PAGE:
Andrew Cuomo Denies Sexually Harassing Women, Breaking Law
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After Report Finds He Sexually Harassed Women and Broke the Law, Gov. Cuomo Claims He ‘Never’ Made ‘Inappropriate Sexual Advances’

Andrew Cuomo

Buckling down in defiance after an attorney general report depicted him as a serial sexual harasser and state and federal lawbreaker, New York’s Democratic Gov. Andrew Cuomo lashed out at his investigators and the press on Tuesday, expressing contrition only for misunderstandings of his alleged motives and intent.

“I never touched anyone inappropriately or made inappropriate sexual advances,” Gov. Cuomo claimed, shortly after the release of an explosive, 165-page report finding otherwise from New York’s attorney general.

“I am 63 years old,” Cuomo said. “I have lived my entire adult life in public view. That is just not who I am.”

The announcement fell a little more than an hour after New York Attorney General Letitia James, a fellow Democrat, revealed the findings of a monthslong investigation.

Led by former Southern District of New York U.S. Attorney Joon H. Kim and employment discrimination attorney Anne L. Clark, the investigation interviewed 179 people about complaints from 11 women. James said that her team reviewed some 74,000 pieces of evidence, condensed into a report with 1,371 footnotes.

“Gov. Andrew Cuomo sexually harassed multiple women and in doing so, violated federal and state law,” Attorney General James concluded a little more than hour before the governor’s speech. “Specifically, the investigation found that Governor Andrew Cuomo sexually harassed current and former New York State employees by engaging in unwelcome and non consensual touching and making numerous offensive comments of a suggestive, and sexual nature, that created a hostile work environment for women.”

Denying every claim, Cuomo announced that his lawyer, whom he called a “non-political former federal prosecutor,” responded in a document to be released on his website. Spanning 85 pages, that document unloads against the private investigators, attacking them as “biased”—without appearing to specify their alleged political motivations.

“Regrettably, as the findings in the report show, the investigators have directed an utterly biased investigation and willfully ignored evidence inconsistent with the narrative they have sought to weave from the outset,” Cuomo’s lawyer Rita Glavin wrote in a “position statement”—supplemented with photographs of fellow Democrats hugging and kissing people.

Currently in the private practice, Glavin recently led the prosecution of Steven Donziger, who helped win a $9.5 billion verdict against Chevron.

An environmental crusader to his supporters accused of fraud by his critics, Donziger was recently convicted of contempt of court, in a case that ignited controversy because private lawyers—led by Glavin—prosecuted him after the U.S. Attorney’s office declined to pursue it.

“In coming to their conclusion, they ignored the Governor’s testimony and substantial corroborating evidence, and were not candid about that fact at a press conference during which they announced their findings,” wrote Glavin.

The report does not explain their theory about the alleged bias of the attorney general’s team, indicating Cuomo’s counsel in Albany will explain this position later.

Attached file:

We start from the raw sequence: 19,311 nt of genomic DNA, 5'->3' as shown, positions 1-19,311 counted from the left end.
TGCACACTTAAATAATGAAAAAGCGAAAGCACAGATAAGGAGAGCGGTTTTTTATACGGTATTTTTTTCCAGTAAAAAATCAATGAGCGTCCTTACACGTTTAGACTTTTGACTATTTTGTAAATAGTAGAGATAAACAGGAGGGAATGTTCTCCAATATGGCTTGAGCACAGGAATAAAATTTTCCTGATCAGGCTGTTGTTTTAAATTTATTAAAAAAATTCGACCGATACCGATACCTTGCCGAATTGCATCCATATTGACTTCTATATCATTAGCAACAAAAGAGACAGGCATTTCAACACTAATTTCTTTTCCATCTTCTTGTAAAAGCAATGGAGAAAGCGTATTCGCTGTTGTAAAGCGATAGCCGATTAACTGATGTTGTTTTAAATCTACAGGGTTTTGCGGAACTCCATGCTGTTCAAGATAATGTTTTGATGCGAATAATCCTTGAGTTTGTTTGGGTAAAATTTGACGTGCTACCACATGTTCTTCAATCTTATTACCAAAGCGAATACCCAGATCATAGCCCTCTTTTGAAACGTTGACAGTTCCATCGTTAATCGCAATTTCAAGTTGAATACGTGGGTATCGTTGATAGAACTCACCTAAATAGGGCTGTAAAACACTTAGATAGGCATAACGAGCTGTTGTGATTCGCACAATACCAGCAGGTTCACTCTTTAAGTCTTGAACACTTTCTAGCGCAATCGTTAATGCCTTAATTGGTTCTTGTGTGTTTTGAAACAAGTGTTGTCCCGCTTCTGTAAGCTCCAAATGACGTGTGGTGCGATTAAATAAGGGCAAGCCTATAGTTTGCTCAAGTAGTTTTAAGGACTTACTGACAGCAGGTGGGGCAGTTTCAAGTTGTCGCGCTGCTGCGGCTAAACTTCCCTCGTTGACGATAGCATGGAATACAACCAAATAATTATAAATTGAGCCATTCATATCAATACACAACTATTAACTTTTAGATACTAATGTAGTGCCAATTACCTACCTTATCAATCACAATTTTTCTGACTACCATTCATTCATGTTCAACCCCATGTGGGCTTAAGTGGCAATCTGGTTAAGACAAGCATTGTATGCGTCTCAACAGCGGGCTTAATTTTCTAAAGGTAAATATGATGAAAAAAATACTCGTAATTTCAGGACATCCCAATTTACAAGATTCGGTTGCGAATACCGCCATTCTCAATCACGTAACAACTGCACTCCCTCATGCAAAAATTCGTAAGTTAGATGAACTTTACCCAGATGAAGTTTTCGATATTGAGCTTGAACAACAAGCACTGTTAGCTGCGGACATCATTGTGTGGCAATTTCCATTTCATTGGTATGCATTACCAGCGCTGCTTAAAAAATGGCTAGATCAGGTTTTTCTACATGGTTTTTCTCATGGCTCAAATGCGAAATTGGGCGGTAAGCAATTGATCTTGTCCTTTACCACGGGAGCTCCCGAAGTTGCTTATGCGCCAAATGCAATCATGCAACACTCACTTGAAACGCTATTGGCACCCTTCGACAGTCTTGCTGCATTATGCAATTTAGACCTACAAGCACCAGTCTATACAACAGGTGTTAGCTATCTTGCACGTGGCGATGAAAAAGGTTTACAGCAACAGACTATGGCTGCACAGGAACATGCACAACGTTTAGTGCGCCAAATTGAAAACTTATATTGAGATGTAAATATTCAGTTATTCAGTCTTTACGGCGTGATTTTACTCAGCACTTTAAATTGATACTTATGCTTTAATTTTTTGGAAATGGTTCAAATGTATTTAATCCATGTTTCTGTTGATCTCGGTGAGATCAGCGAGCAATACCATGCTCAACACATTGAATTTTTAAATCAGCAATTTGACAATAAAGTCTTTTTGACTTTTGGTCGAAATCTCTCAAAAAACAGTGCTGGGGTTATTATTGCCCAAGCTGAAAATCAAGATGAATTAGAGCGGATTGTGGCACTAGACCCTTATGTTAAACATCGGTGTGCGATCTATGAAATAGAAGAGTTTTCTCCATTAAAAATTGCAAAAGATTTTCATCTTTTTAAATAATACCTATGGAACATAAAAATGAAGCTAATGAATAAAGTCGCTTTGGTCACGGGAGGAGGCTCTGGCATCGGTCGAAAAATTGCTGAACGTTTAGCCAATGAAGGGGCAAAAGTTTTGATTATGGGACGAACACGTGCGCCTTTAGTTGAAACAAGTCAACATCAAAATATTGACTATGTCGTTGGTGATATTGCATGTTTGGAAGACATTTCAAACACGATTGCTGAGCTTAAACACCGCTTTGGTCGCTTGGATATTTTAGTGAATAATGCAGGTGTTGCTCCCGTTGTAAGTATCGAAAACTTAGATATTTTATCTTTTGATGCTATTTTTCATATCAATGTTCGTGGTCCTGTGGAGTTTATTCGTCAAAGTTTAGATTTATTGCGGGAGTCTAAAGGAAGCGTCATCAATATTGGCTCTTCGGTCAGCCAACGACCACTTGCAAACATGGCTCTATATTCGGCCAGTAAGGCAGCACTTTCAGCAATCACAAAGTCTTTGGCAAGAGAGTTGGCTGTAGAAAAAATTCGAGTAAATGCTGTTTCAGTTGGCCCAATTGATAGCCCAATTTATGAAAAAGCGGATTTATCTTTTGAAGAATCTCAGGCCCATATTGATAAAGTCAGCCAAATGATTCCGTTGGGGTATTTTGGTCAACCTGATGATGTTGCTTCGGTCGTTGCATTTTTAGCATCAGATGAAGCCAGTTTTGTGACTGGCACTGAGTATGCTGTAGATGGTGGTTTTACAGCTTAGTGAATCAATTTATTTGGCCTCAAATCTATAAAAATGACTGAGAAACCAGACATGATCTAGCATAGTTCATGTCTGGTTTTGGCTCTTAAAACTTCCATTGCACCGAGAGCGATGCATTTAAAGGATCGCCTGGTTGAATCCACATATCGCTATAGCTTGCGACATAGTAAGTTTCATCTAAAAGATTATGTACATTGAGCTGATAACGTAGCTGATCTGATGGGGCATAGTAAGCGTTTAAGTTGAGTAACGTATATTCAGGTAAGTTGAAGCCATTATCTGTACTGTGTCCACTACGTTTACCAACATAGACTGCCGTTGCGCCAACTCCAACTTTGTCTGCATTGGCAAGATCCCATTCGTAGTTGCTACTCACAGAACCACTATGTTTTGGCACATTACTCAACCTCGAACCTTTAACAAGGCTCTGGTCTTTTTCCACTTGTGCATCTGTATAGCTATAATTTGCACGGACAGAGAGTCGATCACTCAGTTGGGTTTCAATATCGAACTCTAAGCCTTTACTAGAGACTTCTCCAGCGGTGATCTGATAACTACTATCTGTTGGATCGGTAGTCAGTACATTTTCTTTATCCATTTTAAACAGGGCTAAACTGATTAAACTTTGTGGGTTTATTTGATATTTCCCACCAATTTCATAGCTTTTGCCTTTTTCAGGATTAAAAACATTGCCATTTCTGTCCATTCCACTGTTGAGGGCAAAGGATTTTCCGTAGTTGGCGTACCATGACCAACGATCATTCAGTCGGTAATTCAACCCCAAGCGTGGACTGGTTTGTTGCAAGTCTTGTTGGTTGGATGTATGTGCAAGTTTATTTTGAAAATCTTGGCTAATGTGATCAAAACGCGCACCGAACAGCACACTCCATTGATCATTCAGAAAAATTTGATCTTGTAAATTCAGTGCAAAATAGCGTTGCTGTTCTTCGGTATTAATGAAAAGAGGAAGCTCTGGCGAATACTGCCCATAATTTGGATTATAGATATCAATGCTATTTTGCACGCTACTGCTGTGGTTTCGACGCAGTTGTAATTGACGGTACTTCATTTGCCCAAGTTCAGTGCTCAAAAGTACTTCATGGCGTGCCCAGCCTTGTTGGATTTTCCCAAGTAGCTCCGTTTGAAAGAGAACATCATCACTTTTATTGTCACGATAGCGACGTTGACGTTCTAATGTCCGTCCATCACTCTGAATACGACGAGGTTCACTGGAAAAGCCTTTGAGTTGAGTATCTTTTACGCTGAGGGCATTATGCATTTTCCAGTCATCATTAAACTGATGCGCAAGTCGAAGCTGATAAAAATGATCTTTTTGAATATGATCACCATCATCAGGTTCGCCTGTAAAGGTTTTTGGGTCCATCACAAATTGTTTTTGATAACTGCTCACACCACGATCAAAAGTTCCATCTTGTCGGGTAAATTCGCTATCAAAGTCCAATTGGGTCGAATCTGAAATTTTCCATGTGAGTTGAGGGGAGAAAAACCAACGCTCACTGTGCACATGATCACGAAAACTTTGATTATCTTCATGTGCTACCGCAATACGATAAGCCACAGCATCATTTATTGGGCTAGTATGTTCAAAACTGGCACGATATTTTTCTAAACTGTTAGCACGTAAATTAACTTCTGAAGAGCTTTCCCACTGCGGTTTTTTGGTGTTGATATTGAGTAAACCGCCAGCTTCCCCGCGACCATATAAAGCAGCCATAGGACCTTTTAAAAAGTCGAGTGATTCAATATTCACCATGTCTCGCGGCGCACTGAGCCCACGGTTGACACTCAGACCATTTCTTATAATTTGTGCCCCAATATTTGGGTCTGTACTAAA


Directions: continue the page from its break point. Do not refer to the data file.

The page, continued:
“Counsel for the Executive Chamber will address the fairness of the investigation,” a footnote to the position statement reads.

With one key exception, Cuomo takes issue less with the facts asserted than the context.

“The facts are much different than what has been portrayed,” he said in his televised remarks.

In what the report described as the “most egregious allegations of physical touching,” an ex-aide in the Executive Chamber claimed that the governor “reached under her blouse and grabbed her breast.” The attorney general’s investigators said that the woman reported the alleged incident to the Albany Police Department.

“Let me be clear, that never happened,” Cuomo insisted.

The governor took particular aim at one former aide Charlotte Bennett, who said that Cuomo appeared fixated on her being a survivor of sexual assault. Text messages included in an appendix of the report record her discomfort about her conversation with the governor.

Charlotte Bennett text

“Said ‘you were raped. You were raped and abused. You were raped and abused and assaulted’ maybe 17 times in a row and wouldn’t stop,” Bennett told a fellow staffer in a text message.

“WHAT THE FUCKKKKKK,” the staffer responded.

Cuomo cast the episode as a misunderstanding, portraying it as something that resonated with a story in his family.

“My own family member is a survivor of sexual assault in high school,” Cuomo said. “I have watched her live and suffer with a trauma. I would do anything to make it go away for her to working through these issues with her and therapists and counselors.”

Launching into broadsides against the press, Cuomo also portrayed his scandal as a “trial by newspaper” and questioned the paper of record’s decision to run a story about a young woman who said he made an unwanted advance on her at a wedding.

“The New York Times published the front page picture of me touching a woman’s face at a wedding, and then kissing her on the cheek,” he said. “That is not front page news.”

Read Cuomo’s position statement below:

[Image via NY Gov website screengrab]

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Law&Crime's managing editor Adam Klasfeld has spent more than a decade on the legal beat. Previously a reporter for Courthouse News, he has appeared as a guest on MSNBC, BBC, NPR, PBS, Sky News, and other networks.